3)     Get a metal window screen—I use one about 2’ x 3’ in size, and a wheelbarrow. Head for the compost heap. I am a lazy composter—meaning I don’t turn my pile like I should—I simply take four inches of finished compost from the bottom of the stack once a year. I put a few shovel fulls on top of the screen and sift the soil into the wheelbarrow, sending back to the compost heap anything that didn’t fall through the screen. The result is a very fine top dressing which my plants love. Alternatively, using the Mittleider Gardening method of 75% sawdust combined with 25% course sand, I level the soil in my garden boxes (aka raised beds).

 

4)     Take the wheelbarrow full of beautiful soil and spread enough to bring the beds up to the top of the 8” boards. We recommend that your garden boxes (aka raised beds) utilize 2x8 pressure treated boards. The pressure treating process is now safe—twenty years ago this was not the case. Eight inches of material is enough to prevent the sun’s UV rays from activating perennial weed rhizomes.    

 

5)     Repeat the process until all your beds are ready. Lightly water the top dressing in. Repeat the watering process when you notice the beds are dry. Now the hard work has been done and the fun can begin.

 

6)     If you are an over achiever, 6 weeks before frost date, get some heavy plastic painters drop cloths. Get at least a 12 foot square one. Cut it in half. Put it over your beds, securing the sides with heavy objects like bricks or boards. You are now going to let the sun solarize your soil. This will irradiate some garden pests (insect, fungi and viruses) and kill weed seeds at the same time.

 

MAKE YOUR OWN POTTING SOIL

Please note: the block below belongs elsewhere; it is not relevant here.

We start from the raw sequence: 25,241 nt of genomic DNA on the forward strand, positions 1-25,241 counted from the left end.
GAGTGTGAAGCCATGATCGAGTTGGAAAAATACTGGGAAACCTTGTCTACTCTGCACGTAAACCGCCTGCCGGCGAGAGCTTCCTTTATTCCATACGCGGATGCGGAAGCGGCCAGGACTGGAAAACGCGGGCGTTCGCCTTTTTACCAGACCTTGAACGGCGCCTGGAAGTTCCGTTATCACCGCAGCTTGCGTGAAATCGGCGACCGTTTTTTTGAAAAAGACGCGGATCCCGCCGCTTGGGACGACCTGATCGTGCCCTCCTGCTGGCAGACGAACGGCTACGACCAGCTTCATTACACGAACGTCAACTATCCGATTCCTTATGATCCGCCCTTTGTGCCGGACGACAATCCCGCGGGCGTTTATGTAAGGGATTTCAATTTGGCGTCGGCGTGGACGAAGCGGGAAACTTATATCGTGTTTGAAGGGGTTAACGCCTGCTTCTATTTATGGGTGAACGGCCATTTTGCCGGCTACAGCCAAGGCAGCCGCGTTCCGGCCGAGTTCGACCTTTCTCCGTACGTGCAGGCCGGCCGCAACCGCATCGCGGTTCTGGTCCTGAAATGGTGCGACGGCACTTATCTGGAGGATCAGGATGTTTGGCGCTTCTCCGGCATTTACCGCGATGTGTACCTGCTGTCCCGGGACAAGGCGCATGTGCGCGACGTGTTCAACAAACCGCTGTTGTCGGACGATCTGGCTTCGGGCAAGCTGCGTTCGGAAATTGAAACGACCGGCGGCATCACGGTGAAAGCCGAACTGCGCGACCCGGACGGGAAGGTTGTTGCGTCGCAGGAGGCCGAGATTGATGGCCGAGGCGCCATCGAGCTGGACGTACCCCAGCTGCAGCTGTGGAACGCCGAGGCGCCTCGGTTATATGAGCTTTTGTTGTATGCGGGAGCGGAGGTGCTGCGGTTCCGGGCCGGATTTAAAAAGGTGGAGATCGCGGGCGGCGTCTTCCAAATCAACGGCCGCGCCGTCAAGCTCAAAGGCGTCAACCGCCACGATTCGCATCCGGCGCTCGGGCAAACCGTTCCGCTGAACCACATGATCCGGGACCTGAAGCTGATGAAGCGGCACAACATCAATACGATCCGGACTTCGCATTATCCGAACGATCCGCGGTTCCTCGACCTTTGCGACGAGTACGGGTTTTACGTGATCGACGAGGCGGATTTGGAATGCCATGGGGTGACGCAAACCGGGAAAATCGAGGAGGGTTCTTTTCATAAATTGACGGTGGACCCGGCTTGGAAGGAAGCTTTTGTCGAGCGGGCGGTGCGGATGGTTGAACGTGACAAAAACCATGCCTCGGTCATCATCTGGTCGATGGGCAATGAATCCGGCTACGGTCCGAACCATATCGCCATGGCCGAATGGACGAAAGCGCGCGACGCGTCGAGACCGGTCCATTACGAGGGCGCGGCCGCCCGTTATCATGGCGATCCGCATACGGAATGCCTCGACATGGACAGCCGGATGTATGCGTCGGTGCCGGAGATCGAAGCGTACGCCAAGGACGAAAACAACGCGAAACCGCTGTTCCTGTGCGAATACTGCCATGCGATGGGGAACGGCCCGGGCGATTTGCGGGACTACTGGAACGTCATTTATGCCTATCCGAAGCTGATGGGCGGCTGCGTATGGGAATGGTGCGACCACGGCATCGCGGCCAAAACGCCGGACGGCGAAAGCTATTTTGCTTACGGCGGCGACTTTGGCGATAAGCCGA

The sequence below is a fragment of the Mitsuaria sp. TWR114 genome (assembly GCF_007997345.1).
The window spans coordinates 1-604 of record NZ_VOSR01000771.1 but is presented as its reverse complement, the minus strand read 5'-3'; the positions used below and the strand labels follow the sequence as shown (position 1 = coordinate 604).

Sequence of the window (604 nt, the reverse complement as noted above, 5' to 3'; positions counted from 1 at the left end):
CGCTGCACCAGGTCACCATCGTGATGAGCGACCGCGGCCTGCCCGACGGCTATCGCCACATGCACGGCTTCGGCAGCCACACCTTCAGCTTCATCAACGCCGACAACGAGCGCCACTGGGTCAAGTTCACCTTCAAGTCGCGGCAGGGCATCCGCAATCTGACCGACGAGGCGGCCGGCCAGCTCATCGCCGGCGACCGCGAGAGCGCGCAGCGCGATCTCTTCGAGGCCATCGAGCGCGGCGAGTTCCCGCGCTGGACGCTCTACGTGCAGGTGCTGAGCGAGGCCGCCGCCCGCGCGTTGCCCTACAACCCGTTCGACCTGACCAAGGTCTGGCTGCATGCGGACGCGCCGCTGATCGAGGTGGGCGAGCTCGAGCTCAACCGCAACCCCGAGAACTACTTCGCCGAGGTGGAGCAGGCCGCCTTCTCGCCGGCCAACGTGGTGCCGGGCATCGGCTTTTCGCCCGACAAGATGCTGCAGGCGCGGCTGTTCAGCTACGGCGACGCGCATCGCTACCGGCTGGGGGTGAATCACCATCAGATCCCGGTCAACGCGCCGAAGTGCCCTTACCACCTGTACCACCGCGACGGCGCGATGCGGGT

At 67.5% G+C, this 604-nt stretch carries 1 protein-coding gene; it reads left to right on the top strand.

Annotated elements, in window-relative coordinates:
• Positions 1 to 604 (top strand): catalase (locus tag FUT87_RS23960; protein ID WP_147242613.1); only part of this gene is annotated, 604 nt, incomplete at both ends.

You’ll want a basic potting mix—your box stores have this (expensive). You don’t want a lot of fertilizer built into this soil. If there is a lot of nitrogen the seedlings can get leggy and the stem won’t ever be able to support future fruit. (In gardening terminology, we call all that plants produce for us to eat “fruit”—even if the plant is a vegetable. Go figure.)

 

Or you can make your own, like I do from a recipe obtained from Rodale’s Institute for Organic Growing.

Make sure that any chicken or horse manure has been aged at least a year (preferably two) and that your compost heap was heated to at least 140 degrees F for about two weeks so weed seeds will not germinate.

 

4 parts finely screened compost from one year old shredded leaves and aged animal manure

1 part perlite

1 part vermiculite

2 parts peat moss

 

You’ll want to mix this outdoors in a wheelbarrow. Lightly moisten the ingredients to keep the dust down. I like this mix because there is a good balance between moisture retention and good drainage. Without good drainage you will struggle with “damping-off” which is a fungal disease that causes newly germinated seedlings to weaken, topple over and die. I like using finely shredded leaf compost because that way you get a timed release of good nutrition.

 

Wow! This is a lot of information! Next week we will continue with Lucinda and more on getting your garden growing. Want to see Lucinda live??? She will be with us at two Preparedness Expos in May! Prosser, WA and Grants Pass, OR. 

Lucinda Bailey-Owner of Texas Ready Seed Banks